In this context, the Ukrainian president has come up with his own formula for a settlement in Donbass, which is an “innovation,” compared to the traditional provisions of the Minsk agreements. The gist is as follows: elections in Donbass can only be held after the OSCE (or other peacekeepers) establish control over the Ukrainian-Russian border, and after all LPR and DPR militia units are disbanded and replaced with Ukrainian troops. Only those parties that are registered in Ukraine will be allowed to take part in the elections, fully controlled by the Ukrainian CEC. Importantly, based on his desire to quickly replace the local authorities in Ukraine, Zelensky is talking about holding the election as soon as in the spring of 2020, or in the fall at the latest. Obviously, this approach leaves little room for maneuver and makes it almost impossible for the anti-Ukraine public in Donbass to express its will. This is related to the vague situation on renewing the Ukrainian law on Donbass’ special status for 2020.
In effect, the main intrigue of the Normandy summit consists in whether the Ukrainian president succeeds in pushing through his “Zelensky formula” (fully or partially) and presenting it as the summit’s common decision. And of course, if this plan fails, Russia will be blamed for everything.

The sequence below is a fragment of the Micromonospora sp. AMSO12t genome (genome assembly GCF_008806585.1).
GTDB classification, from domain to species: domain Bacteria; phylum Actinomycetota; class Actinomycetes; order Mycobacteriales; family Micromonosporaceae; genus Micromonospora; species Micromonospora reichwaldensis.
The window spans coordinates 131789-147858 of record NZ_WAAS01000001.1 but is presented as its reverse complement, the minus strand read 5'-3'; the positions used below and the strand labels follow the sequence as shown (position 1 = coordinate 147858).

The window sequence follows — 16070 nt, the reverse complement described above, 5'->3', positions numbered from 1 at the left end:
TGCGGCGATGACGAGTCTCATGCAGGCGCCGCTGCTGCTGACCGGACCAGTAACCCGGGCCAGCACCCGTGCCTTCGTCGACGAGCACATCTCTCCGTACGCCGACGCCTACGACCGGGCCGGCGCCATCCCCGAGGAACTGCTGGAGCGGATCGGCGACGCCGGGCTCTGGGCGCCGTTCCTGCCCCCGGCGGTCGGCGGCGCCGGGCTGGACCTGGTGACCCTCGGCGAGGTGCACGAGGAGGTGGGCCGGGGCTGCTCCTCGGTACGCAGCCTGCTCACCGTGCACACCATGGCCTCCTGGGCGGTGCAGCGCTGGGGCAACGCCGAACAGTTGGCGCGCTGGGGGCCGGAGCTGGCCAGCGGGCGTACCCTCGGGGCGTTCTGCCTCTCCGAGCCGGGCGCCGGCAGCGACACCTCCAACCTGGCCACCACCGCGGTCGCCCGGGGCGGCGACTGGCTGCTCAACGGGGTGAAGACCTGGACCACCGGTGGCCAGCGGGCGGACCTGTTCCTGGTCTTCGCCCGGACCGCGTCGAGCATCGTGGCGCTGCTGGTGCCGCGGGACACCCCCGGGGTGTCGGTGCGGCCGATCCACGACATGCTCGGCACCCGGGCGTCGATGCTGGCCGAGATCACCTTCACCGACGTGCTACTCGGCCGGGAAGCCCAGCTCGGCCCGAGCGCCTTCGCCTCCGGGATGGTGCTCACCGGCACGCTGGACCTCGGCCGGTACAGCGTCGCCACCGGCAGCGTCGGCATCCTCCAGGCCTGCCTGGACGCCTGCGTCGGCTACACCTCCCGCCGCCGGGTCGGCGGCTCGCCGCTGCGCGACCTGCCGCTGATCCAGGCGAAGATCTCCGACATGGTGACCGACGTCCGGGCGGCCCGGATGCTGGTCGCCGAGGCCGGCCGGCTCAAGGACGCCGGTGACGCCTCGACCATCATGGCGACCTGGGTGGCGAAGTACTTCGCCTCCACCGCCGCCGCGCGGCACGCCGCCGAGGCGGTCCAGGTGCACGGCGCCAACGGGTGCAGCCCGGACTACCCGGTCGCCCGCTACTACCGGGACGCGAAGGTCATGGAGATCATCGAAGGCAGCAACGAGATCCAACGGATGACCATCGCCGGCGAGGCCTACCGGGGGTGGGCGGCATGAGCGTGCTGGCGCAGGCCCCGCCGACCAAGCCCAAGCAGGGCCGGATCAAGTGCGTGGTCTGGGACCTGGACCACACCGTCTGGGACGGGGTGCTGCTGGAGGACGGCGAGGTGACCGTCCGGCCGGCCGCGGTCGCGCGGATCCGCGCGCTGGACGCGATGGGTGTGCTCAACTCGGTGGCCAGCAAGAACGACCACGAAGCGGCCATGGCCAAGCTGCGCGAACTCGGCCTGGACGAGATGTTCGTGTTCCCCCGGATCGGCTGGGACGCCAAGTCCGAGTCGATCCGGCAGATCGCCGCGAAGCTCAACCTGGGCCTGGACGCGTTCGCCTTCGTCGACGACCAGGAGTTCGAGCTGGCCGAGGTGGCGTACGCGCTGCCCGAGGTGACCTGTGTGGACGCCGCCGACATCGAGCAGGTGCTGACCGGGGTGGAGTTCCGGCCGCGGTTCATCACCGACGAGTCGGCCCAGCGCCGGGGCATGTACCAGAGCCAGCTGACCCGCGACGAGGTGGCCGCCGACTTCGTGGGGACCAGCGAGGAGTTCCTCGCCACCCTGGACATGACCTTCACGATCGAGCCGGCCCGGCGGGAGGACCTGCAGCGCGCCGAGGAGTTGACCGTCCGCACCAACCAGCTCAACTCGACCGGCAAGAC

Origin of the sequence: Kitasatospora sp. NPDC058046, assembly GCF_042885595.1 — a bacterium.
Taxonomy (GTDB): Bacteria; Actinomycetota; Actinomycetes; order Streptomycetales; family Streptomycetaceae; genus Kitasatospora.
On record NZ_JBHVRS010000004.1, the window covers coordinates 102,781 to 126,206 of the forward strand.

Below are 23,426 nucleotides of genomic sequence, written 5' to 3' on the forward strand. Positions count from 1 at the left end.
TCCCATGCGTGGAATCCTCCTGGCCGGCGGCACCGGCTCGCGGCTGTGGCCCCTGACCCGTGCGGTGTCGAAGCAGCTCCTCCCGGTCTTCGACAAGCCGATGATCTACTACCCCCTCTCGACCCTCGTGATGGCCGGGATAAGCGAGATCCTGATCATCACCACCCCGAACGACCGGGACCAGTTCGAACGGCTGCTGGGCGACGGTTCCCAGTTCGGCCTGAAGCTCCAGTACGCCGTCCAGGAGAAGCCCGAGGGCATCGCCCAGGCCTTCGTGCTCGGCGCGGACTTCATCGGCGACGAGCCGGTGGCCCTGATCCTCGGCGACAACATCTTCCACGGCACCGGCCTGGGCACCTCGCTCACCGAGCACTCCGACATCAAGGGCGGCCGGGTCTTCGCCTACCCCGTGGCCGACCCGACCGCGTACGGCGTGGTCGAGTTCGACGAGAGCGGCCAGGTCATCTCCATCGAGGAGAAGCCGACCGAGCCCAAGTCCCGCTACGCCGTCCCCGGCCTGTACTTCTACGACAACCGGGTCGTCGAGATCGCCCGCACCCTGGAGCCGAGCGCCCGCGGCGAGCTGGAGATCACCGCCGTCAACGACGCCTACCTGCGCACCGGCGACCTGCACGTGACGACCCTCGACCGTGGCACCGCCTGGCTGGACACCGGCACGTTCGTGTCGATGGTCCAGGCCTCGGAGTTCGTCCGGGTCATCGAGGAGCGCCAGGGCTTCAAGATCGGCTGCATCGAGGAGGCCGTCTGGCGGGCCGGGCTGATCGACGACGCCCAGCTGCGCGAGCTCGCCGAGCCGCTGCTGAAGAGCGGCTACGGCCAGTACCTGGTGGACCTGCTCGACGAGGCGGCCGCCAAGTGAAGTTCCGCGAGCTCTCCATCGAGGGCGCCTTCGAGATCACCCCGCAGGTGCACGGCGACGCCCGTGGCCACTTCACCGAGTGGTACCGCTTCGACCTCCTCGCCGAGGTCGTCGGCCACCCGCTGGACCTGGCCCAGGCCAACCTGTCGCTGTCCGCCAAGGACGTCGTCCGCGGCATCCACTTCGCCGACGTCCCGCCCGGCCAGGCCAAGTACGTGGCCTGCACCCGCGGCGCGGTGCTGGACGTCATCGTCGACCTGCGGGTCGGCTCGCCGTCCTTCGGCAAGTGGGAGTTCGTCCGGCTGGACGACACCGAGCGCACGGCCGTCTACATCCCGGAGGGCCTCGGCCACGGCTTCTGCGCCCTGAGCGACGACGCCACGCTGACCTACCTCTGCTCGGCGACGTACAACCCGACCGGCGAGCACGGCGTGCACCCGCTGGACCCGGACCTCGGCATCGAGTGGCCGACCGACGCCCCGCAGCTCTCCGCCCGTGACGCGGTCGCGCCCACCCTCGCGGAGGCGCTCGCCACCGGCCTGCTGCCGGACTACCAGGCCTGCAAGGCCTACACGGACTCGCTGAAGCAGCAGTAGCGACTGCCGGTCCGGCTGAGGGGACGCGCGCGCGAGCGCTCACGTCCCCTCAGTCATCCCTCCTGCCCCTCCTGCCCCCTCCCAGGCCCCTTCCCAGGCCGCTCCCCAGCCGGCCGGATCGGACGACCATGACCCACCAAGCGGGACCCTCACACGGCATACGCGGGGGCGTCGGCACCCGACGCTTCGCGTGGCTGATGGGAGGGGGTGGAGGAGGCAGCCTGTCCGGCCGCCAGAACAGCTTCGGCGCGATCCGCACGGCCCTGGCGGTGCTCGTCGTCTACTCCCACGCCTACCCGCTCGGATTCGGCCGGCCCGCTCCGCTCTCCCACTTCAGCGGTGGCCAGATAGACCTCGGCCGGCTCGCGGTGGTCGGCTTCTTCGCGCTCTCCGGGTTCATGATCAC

However, the current dynamics of Russian-Ukrainian relations is not limited to the Donbass agenda. Gas policy plays a no smaller part in it. The contract on the transit of Russian gas via Ukraine to EU consumers expires in the end of this year. Russia-EU-Ukraine trilateral talks have not resulted in consensus, at least for the time being. Indicative in this respect is Zelensky’s statement on his intention to submit the discussion of the gas issue to the Normandy summit (which is being convened for a completely different reason). Moreover, some media regard the news from “the gas front” as much more important than the settlement in Donbass. In this way, the Normandy summit will receive additional emphasis from the media on EU energy security, the reaction to which may be no weaker than to Donbass.